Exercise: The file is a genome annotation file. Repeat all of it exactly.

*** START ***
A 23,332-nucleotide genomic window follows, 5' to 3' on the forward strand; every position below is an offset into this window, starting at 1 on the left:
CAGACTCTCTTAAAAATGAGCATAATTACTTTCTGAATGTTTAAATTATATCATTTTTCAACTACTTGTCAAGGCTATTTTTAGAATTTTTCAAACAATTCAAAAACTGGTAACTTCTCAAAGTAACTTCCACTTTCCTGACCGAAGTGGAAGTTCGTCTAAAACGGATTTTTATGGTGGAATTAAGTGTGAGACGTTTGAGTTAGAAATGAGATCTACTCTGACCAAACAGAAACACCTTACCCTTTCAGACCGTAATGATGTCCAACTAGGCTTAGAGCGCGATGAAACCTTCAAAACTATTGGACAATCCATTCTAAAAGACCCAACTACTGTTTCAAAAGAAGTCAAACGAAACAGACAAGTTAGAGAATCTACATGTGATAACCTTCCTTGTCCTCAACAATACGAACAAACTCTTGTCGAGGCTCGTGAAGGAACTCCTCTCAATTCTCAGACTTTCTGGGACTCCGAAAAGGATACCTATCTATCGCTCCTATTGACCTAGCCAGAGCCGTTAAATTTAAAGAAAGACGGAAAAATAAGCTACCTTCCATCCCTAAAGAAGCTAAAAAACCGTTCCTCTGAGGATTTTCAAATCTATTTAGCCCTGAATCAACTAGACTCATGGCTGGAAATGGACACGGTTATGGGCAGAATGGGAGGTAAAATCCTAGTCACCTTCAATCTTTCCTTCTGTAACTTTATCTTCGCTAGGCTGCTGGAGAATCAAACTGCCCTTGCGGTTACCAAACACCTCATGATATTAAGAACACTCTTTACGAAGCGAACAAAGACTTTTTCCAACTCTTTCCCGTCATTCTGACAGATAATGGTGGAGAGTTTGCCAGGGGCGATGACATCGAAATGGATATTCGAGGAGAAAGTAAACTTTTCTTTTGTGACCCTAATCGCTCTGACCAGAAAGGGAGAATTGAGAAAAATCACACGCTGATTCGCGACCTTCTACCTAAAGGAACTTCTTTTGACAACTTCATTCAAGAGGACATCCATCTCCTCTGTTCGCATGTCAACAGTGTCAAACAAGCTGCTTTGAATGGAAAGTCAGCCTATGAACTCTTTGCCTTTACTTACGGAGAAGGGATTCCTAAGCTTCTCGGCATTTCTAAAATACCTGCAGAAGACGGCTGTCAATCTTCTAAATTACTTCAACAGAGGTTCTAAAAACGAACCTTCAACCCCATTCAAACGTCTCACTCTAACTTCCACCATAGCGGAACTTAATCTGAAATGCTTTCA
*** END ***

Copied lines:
A 23,332-nucleotide genomic window follows, 5' to 3' on the forward strand; every position below is an offset into this window, starting at 1 on the left:
CAGACTCTCTTAAAAATGAGCATAATTACTTTCTGAATGTTTAAATTATATCATTTTTCAACTACTTGTCAAGGCTATTTTTAGAATTTTTCAAACAATTCAAAAACTGGTAACTTCTCAAAGTAACTTCCACTTTCCTGACCGAAGTGGAAGTTCGTCTAAAACGGATTTTTATGGTGGAATTAAGTGTGAGACGTTTGAGTTAGAAATGAGATCTACTCTGACCAAACAGAAACACCTTACCCTTTCAGACCGTAATGATGTCCAACTAGGCTTAGAGCGCGATGAAACCTTCAAAACTATTGGACAATCCATTCTAAAAGACCCAACTACTGTTTCAAAAGAAGTCAAACGAAACAGACAAGTTAGAGAATCTACATGTGATAACCTTCCTTGTCCTCAACAATACGAACAAACTCTTGTCGAGGCTCGTGAAGGAACTCCTCTCAATTCTCAGACTTTCTGGGACTCCGAAAAGGATACCTATCTATCGCTCCTATTGACCTAGCCAGAGCCGTTAAATTTAAAGAAAGACGGAAAAATAAGCTACCTTCCATCCCTAAAGAAGCTAAAAAACCGTTCCTCTGAGGATTTTCAAATCTATTTAGCCCTGAATCAACTAGACTCATGGCTGGAAATGGACACGGTTATGGGCAGAATGGGAGGTAAAATCCTAGTCACCTTCAATCTTTCCTTCTGTAACTTTATCTTCGCTAGGCTGCTGGAGAATCAAACTGCCCTTGCGGTTACCAAACACCTCATGATATTAAGAACACTCTTTACGAAGCGAACAAAGACTTTTTCCAACTCTTTCCCGTCATTCTGACAGATAATGGTGGAGAGTTTGCCAGGGGCGATGACATCGAAATGGATATTCGAGGAGAAAGTAAACTTTTCTTTTGTGACCCTAATCGCTCTGACCAGAAAGGGAGAATTGAGAAAAATCACACGCTGATTCGCGACCTTCTACCTAAAGGAACTTCTTTTGACAACTTCATTCAAGAGGACATCCATCTCCTCTGTTCGCATGTCAACAGTGTCAAACAAGCTGCTTTGAATGGAAAGTCAGCCTATGAACTCTTTGCCTTTACTTACGGAGAAGGGATTCCTAAGCTTCTCGGCATTTCTAAAATACCTGCAGAAGACGGCTGTCAATCTTCTAAATTACTTCAACAGAGGTTCTAAAAACGAACCTTCAACCCCATTCAAACGTCTCACTCTAACTTCCACCATAGCGGAACTTAATCTGAAATGCTTTCA